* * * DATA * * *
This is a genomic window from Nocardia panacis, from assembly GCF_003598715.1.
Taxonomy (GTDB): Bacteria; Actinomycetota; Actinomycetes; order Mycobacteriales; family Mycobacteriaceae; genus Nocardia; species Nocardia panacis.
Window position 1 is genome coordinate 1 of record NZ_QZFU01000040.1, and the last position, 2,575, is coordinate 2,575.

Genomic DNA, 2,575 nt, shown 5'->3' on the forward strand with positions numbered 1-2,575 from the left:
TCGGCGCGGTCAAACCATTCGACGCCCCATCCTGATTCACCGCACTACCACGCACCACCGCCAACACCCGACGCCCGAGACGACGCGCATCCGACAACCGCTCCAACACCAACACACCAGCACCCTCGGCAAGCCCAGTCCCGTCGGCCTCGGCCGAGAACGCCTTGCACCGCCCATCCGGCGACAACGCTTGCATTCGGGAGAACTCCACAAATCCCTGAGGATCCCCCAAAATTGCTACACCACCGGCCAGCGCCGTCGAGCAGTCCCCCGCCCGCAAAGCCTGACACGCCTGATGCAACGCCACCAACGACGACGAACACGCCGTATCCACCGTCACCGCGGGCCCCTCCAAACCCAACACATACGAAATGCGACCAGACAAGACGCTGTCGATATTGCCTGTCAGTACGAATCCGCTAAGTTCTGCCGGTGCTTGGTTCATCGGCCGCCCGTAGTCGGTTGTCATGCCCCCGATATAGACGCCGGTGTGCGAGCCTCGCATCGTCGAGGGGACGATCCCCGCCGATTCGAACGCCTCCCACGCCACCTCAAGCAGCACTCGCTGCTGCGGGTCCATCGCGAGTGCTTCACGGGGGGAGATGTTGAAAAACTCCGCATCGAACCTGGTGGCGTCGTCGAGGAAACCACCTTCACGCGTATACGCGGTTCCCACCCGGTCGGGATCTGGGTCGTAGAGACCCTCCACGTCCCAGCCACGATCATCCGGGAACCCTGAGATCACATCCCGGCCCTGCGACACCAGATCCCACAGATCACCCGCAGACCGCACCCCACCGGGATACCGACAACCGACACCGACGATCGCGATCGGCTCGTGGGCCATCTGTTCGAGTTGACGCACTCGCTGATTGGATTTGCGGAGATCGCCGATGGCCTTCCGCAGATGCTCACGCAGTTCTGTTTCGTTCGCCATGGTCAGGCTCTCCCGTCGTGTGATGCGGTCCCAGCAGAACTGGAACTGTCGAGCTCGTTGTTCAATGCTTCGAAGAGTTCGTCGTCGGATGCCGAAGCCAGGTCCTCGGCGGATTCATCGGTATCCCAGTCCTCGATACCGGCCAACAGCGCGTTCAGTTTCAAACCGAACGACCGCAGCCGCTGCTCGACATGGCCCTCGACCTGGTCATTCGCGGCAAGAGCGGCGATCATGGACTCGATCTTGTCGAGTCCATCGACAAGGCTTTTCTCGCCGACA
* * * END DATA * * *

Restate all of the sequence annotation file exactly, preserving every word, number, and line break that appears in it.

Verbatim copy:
This is a genomic window from Nocardia panacis, from assembly GCF_003598715.1.
Taxonomy (GTDB): Bacteria; Actinomycetota; Actinomycetes; order Mycobacteriales; family Mycobacteriaceae; genus Nocardia; species Nocardia panacis.
Window position 1 is genome coordinate 1 of record NZ_QZFU01000040.1, and the last position, 2,575, is coordinate 2,575.

Genomic DNA, 2,575 nt, shown 5'->3' on the forward strand with positions numbered 1-2,575 from the left:
TCGGCGCGGTCAAACCATTCGACGCCCCATCCTGATTCACCGCACTACCACGCACCACCGCCAACACCCGACGCCCGAGACGACGCGCATCCGACAACCGCTCCAACACCAACACACCAGCACCCTCGGCAAGCCCAGTCCCGTCGGCCTCGGCCGAGAACGCCTTGCACCGCCCATCCGGCGACAACGCTTGCATTCGGGAGAACTCCACAAATCCCTGAGGATCCCCCAAAATTGCTACACCACCGGCCAGCGCCGTCGAGCAGTCCCCCGCCCGCAAAGCCTGACACGCCTGATGCAACGCCACCAACGACGACGAACACGCCGTATCCACCGTCACCGCGGGCCCCTCCAAACCCAACACATACGAAATGCGACCAGACAAGACGCTGTCGATATTGCCTGTCAGTACGAATCCGCTAAGTTCTGCCGGTGCTTGGTTCATCGGCCGCCCGTAGTCGGTTGTCATGCCCCCGATATAGACGCCGGTGTGCGAGCCTCGCATCGTCGAGGGGACGATCCCCGCCGATTCGAACGCCTCCCACGCCACCTCAAGCAGCACTCGCTGCTGCGGGTCCATCGCGAGTGCTTCACGGGGGGAGATGTTGAAAAACTCCGCATCGAACCTGGTGGCGTCGTCGAGGAAACCACCTTCACGCGTATACGCGGTTCCCACCCGGTCGGGATCTGGGTCGTAGAGACCCTCCACGTCCCAGCCACGATCATCCGGGAACCCTGAGATCACATCCCGGCCCTGCGACACCAGATCCCACAGATCACCCGCAGACCGCACCCCACCGGGATACCGACAACCGACACCGACGATCGCGATCGGCTCGTGGGCCATCTGTTCGAGTTGACGCACTCGCTGATTGGATTTGCGGAGATCGCCGATGGCCTTCCGCAGATGCTCACGCAGTTCTGTTTCGTTCGCCATGGTCAGGCTCTCCCGTCGTGTGATGCGGTCCCAGCAGAACTGGAACTGTCGAGCTCGTTGTTCAATGCTTCGAAGAGTTCGTCGTCGGATGCCGAAGCCAGGTCCTCGGCGGATTCATCGGTATCCCAGTCCTCGATACCGGCCAACAGCGCGTTCAGTTTCAAACCGAACGACCGCAGCCGCTGCTCGACATGGCCCTCGACCTGGTCATTCGCGGCAAGAGCGGCGATCATGGACTCGATCTTGTCGAGTCCATCGACAAGGCTTTTCTCGCCGACA